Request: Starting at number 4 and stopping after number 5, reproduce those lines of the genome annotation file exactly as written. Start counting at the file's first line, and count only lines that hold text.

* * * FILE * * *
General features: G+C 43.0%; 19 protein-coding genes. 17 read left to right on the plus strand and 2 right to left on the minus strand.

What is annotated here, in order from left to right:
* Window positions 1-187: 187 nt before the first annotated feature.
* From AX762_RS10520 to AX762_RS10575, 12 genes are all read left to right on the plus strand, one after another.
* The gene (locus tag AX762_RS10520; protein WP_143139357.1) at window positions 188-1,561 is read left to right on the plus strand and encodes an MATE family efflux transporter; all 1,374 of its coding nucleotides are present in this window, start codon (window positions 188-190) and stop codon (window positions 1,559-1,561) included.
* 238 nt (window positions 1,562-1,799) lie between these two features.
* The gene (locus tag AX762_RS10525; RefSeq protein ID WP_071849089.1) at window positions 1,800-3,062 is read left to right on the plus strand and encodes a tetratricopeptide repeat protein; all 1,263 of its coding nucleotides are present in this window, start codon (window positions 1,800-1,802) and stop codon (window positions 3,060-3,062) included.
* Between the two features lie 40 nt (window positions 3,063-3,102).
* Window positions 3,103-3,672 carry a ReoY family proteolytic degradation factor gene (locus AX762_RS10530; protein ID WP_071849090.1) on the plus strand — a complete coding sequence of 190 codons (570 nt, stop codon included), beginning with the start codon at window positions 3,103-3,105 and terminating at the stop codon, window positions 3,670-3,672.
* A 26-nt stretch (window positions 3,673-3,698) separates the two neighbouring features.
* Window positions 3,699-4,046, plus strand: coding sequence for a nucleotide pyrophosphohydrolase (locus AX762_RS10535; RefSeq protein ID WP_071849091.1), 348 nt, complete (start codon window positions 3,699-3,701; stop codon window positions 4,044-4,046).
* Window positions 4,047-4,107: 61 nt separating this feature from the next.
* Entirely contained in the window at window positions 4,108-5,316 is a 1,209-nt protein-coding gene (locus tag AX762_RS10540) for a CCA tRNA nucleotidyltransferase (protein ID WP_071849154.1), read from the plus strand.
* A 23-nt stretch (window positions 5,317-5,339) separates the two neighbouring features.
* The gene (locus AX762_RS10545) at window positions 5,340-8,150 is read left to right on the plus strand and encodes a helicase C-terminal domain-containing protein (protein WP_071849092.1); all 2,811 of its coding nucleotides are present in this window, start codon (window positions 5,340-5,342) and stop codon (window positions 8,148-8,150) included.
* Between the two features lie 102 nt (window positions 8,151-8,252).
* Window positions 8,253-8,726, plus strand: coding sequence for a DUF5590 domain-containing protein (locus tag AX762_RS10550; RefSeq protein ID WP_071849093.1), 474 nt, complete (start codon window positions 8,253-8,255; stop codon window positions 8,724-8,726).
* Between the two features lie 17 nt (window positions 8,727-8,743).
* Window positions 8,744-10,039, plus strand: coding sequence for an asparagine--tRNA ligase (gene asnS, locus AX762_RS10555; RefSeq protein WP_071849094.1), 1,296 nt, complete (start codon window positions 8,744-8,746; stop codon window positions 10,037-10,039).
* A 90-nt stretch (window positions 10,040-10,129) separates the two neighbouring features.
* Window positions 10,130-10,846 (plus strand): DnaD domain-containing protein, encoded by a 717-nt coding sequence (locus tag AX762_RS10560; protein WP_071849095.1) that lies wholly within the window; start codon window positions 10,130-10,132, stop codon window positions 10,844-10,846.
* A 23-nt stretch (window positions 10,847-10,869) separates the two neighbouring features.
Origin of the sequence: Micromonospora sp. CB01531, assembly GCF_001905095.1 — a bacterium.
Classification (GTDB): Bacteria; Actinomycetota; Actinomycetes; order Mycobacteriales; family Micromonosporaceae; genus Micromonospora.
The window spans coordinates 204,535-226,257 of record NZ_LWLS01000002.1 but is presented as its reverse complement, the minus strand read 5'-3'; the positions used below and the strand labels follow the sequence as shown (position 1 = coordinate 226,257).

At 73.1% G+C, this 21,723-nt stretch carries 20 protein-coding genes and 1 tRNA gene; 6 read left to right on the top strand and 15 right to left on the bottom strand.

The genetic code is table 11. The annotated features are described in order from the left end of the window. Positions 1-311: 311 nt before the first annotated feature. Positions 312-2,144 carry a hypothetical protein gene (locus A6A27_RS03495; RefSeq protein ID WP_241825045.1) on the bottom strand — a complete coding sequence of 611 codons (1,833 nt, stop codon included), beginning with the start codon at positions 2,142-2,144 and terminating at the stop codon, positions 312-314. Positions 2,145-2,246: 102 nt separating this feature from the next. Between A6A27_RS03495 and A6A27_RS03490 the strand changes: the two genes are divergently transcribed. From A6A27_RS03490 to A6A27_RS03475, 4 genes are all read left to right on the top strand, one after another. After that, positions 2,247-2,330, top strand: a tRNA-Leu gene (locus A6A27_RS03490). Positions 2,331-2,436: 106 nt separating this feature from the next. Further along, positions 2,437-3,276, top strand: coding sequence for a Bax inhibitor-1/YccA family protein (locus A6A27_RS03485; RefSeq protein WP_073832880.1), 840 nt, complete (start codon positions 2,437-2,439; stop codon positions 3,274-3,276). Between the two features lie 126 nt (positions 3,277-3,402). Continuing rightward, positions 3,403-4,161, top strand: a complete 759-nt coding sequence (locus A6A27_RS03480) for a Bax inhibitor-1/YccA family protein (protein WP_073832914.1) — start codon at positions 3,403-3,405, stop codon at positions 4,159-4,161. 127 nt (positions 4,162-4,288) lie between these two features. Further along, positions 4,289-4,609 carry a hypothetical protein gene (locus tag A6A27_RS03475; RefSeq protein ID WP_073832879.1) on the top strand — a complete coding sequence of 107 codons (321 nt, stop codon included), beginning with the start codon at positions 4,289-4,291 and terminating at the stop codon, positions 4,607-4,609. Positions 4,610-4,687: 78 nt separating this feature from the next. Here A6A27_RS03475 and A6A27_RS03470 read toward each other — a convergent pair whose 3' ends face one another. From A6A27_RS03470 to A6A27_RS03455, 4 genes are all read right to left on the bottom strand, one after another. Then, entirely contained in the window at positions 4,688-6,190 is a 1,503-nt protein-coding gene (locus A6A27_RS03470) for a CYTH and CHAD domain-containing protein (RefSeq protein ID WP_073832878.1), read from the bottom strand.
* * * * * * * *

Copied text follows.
* From AX762_RS10520 to AX762_RS10575, 12 genes are all read left to right on the plus strand, one after another.
* The gene (locus tag AX762_RS10520; protein WP_143139357.1) at window positions 188-1,561 is read left to right on the plus strand and encodes an MATE family efflux transporter; all 1,374 of its coding nucleotides are present in this window, start codon (window positions 188-190) and stop codon (window positions 1,559-1,561) included.